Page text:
2.  When I use the "push ahead" technique, the filler fills a few millimeters in front of the needle tip.  You need to realize this to be able to put the material exactly where you want it.  Sometimes you have to "feel" the injection because you can't "see" the plumping.
 
3.  I mix 0.1 cc of lidocaine with epinephrine with my Juvederm.  This helps with bruising (epinephrine) and when the lidocaine goes away and the Juvederm attracts water, the two effects cancel each other and there is not as much enhancement after the injection due to the hydrophilic nature of the Juvederm.
 
4.  I use Juvederm Ultra under the eye and above the lip.  I use Juvederm UltraPlus everywhere else.
 
5.  I constantly complain to my Juvederm Rep about the 0.8 cc syringes.  I use lots of Radiesse because you get almost twice as much material for the same price.  Volume, volume, volume.  Please complain to your rep, maybe we can get them to change. 
 
6.  I hear the Evolence is very good.  We will be getting trained and start using it next month.

 

Thanks for the filler tips.Can you explain how you get the Lido with epi mixed into the Juvederm syringe? --PD

 

BD 1 ml Luer-Lok Syringe
 
This syringe allows you to get very precise amount of lidocaine (swish back and forth 20 times).
 
I use this syringe to put exaclty 1 cc of saline in my Botox Bottle. When I reconstitute the Botox (this gives it full strength per unit). The chances of intravascular injection might be lower with push ahead because the material will push the vessels out of the way as you advance --  Jeff

 

Hi Jeff,--I agree w/ #6.  I seem to get good augmentation, less redness, swelling and bruising with Evolence.  I use it for deeper fills in cheeks, NLF, etc.  Don't use it for lips or under eyes.  I do same with Lido w/ epi.  I tend to use Juvederm in lips.  Perlane / Restylane for other areas.  I agree w/ why Allergan uses 0.8 cc syringes. I've moved away from Radiesse.  I feel that the duration is not that much longer than a good correction with the HA's.  Besides, I believe a fair amount of the volume of Radiesse is a gel carrier, thus needing touch-ups at 2-3 months.  Perhaps that's why the went to the larger syringes? -- Don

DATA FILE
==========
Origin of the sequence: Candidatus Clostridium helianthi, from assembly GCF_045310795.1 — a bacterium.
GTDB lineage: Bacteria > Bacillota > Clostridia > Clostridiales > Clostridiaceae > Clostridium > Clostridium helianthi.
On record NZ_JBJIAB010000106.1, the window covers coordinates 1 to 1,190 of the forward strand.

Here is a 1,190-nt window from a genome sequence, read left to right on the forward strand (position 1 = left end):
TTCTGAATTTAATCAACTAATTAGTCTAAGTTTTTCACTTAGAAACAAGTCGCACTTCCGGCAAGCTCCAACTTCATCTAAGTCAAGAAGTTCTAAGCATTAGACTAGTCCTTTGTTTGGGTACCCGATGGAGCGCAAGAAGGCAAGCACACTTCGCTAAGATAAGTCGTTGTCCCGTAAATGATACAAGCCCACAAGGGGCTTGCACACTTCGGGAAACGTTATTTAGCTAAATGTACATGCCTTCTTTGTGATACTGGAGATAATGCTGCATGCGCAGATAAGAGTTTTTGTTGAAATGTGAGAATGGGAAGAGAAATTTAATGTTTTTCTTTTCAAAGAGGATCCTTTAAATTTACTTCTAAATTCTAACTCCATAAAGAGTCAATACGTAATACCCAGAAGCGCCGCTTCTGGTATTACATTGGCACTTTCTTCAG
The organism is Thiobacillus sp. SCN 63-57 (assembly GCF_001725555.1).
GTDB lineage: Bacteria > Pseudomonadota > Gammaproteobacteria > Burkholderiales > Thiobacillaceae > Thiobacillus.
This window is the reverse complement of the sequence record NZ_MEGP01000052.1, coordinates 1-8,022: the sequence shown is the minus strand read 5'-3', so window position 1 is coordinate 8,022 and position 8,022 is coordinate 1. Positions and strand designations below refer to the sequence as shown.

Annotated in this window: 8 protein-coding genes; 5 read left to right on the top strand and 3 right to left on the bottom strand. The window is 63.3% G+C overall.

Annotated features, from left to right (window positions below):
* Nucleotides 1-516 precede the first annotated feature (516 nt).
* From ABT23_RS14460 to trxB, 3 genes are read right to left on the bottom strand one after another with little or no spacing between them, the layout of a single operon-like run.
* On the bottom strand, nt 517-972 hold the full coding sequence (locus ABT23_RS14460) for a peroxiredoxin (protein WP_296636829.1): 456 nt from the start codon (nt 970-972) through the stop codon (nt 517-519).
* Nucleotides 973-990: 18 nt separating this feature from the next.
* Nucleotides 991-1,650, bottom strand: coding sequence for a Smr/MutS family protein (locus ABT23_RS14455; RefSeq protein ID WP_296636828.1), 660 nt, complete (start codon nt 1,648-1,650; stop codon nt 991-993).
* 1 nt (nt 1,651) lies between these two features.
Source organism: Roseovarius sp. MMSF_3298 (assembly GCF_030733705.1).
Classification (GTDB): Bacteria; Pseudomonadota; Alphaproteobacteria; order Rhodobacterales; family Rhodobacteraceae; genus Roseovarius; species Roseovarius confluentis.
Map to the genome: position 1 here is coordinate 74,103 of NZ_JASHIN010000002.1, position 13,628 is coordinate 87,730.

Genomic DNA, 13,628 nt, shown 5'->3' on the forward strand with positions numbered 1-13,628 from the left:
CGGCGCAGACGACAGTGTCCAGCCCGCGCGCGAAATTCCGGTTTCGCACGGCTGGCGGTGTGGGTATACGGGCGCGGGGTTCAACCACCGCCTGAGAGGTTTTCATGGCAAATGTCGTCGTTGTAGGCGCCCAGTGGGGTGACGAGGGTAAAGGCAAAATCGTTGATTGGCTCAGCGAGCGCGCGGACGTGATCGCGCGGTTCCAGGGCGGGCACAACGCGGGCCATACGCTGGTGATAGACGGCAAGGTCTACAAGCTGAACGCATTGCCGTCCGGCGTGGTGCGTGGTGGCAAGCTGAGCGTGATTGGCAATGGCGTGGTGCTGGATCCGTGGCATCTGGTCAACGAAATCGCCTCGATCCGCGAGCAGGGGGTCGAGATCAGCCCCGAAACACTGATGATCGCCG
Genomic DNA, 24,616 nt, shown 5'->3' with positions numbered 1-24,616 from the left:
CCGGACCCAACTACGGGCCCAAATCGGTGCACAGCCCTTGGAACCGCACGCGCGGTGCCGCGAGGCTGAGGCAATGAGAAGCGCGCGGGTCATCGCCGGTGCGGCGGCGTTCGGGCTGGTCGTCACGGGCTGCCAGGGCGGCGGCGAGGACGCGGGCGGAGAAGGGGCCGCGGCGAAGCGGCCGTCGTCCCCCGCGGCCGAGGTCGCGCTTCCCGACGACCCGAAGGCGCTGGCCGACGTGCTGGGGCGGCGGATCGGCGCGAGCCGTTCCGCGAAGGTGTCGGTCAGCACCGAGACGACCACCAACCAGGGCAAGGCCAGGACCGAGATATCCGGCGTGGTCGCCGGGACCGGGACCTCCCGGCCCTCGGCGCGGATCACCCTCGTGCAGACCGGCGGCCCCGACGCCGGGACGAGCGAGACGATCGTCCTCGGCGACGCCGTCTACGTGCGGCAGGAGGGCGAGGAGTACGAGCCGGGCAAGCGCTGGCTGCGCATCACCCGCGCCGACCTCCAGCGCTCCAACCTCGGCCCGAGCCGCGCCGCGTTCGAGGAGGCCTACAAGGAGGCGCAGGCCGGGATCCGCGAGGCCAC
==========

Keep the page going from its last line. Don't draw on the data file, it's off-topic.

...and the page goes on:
The push ahead technique also moves small blood vessels out of the way, so you may notice less ecchymosis is overall pts. -- Greg

 

Jeff: --"Push ahead" has a higher risk of vessel cannulation & potential for vascular effects - skin necrosis in glabella, even potential for retro-grade flow to eye (causing visual loss).  I wouldn't recommend that technique for the periorbital area.

Restylane is recommended for the tear troughs;  it's less hydrophilic than juvederm - which means less post-treatment swelling.--Tom  --  [note from Jeff:  Tom is a plastic surgeon]

 

I would not use push ahead around the eye, I agree with Tom's comments. It works great for NLF. I was actually taught this by a PS -- Greg

 

Thanks Jeff for your kind comments. However I must make a few points in regards to fillers:
1) There are some areas that one has to still do the retrograde injection either b/c the purpose was to make a straight line (eyebrow lift and vermillion border and the bow-tie (the vertical lines connecting the base of nose and the upper lip border) AND when injecting the most inner 1/3 of the tear-trough to avoid risk of filler getting into the orbital space due to its close proximity to the orbital rim.
2) On the glabellar injection, it is best to first push and pull the needle thru the space underneath to break up the tissue before actually injecting the filler both in an anterograde and retrograde pattern